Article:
"They've locked onto my tricorder..."

Karen: Before they can catch the aliens, both ships are halted by an unseen force. They have blundered into the territory of the Metrons. A voice informs them that their conflict will be resolved in a way best suited to their limited mentalities. And with this, Kirk and the captain of the Gorn ship are transported to a mysterious planet, to battle each other to the death.

Karen: That mysterious planet was Vasquez Rocks, a park in northern Los Angeles county. At the time this episode was filmed it was privately owned. Vasquez Rocks,with its unusual angled rock formations, has appeared in many TV and motion picture productions. Star Trek filmed there several times, but "Arena"  is probably the episode that most people associate it with. I made the trip out to the park a couple of years ago and it was a real thrill to be standing in the same spot where Kirk and the Gorn had fought! If you ever go, be sure to check out the visitor center -they are well aware of the Trekkie interest in the park.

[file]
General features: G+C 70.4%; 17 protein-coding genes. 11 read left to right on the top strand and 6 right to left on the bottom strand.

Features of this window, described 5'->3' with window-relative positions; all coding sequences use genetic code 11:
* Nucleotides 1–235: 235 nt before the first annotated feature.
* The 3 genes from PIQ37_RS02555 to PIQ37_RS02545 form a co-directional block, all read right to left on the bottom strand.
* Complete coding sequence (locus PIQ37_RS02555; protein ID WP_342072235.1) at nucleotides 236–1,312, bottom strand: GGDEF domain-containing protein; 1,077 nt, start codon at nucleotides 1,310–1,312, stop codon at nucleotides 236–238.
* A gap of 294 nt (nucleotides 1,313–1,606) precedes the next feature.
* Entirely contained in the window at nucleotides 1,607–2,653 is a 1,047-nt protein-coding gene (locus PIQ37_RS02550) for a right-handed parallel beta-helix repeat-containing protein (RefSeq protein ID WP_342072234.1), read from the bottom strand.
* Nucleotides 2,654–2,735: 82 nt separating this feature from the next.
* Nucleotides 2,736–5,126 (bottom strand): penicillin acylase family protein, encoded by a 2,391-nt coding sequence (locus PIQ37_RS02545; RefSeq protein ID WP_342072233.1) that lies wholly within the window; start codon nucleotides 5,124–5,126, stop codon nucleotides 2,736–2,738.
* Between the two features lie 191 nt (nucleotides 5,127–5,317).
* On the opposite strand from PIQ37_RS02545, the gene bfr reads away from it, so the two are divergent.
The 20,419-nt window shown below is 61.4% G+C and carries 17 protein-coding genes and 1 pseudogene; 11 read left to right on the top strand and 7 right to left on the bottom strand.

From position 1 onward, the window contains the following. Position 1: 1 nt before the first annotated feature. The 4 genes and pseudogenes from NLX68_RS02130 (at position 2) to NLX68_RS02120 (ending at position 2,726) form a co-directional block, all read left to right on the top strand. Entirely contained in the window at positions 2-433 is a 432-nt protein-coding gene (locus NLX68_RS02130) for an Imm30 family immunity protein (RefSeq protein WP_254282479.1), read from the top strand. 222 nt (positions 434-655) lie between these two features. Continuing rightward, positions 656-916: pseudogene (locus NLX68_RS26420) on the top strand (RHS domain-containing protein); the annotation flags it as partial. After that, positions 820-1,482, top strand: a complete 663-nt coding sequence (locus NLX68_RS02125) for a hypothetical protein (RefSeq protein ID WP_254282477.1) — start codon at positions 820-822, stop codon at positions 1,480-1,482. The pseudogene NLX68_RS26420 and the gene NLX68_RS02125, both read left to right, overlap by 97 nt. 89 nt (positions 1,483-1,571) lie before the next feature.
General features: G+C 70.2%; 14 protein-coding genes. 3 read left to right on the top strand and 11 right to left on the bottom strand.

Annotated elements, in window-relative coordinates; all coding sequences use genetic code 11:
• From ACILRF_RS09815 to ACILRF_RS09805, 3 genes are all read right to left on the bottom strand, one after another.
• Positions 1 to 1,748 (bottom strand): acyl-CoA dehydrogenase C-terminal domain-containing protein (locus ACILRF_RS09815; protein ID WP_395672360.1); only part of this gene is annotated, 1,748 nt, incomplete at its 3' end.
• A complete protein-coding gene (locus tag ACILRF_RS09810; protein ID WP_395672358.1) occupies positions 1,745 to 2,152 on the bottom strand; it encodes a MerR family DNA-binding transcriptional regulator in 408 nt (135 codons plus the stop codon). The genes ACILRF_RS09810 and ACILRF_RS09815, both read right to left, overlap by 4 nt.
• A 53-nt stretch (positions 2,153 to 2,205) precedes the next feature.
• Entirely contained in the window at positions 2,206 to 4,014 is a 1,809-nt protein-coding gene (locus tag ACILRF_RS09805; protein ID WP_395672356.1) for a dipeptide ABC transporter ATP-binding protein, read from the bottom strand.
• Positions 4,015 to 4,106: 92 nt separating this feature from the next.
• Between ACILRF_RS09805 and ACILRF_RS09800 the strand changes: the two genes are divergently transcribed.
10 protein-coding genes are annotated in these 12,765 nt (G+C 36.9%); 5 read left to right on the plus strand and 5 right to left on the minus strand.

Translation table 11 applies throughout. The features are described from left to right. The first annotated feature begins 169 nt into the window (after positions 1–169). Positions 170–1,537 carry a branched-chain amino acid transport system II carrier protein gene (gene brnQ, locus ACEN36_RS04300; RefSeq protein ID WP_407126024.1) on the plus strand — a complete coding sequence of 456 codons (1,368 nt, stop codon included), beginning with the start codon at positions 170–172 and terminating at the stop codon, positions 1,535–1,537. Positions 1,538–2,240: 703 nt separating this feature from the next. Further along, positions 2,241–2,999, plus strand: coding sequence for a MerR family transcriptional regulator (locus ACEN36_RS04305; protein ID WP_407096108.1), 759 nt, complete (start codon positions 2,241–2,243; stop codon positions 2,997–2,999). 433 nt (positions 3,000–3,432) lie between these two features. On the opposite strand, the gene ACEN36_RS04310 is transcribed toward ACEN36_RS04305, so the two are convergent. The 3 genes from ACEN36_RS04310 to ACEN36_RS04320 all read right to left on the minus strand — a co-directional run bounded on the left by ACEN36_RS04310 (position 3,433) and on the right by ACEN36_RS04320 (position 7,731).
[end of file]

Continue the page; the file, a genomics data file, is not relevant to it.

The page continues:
Kirk meets Gorn...

and so do I!

Karen: Kirk's opponent, the Gorn, was a complete suit created by effects man Wah Chang, who had also created the Salt Vampire for "The Man Trap" and the Romulan ship, as well as numerous monsters for The Outer Limits. Although it seems to come under ridicule today, for the time, it was a striking image (personally, I still find it impressive). Stuntman Bobby Clark alternated with Gary Combs in the suit, with actor Bill Blackburn, who was usually in the background at either the navigation or helm positions, putting on the outfit for a few shots. The suit consisted of a wet suit with a muscle overlay, gauntlets, and huge 16" feet. It wasn't easy moving or even seeing in the suit, but the three men got the job done. Admittedly, the Gorn moved ludicrously slow -when he swipes at Kirk and it takes half a minute, it strains credibility. But still, the Gorn does have an air of menace. As Kirk says into his recording device, "Like most humans I seem to have an instinctive revulsion to reptiles."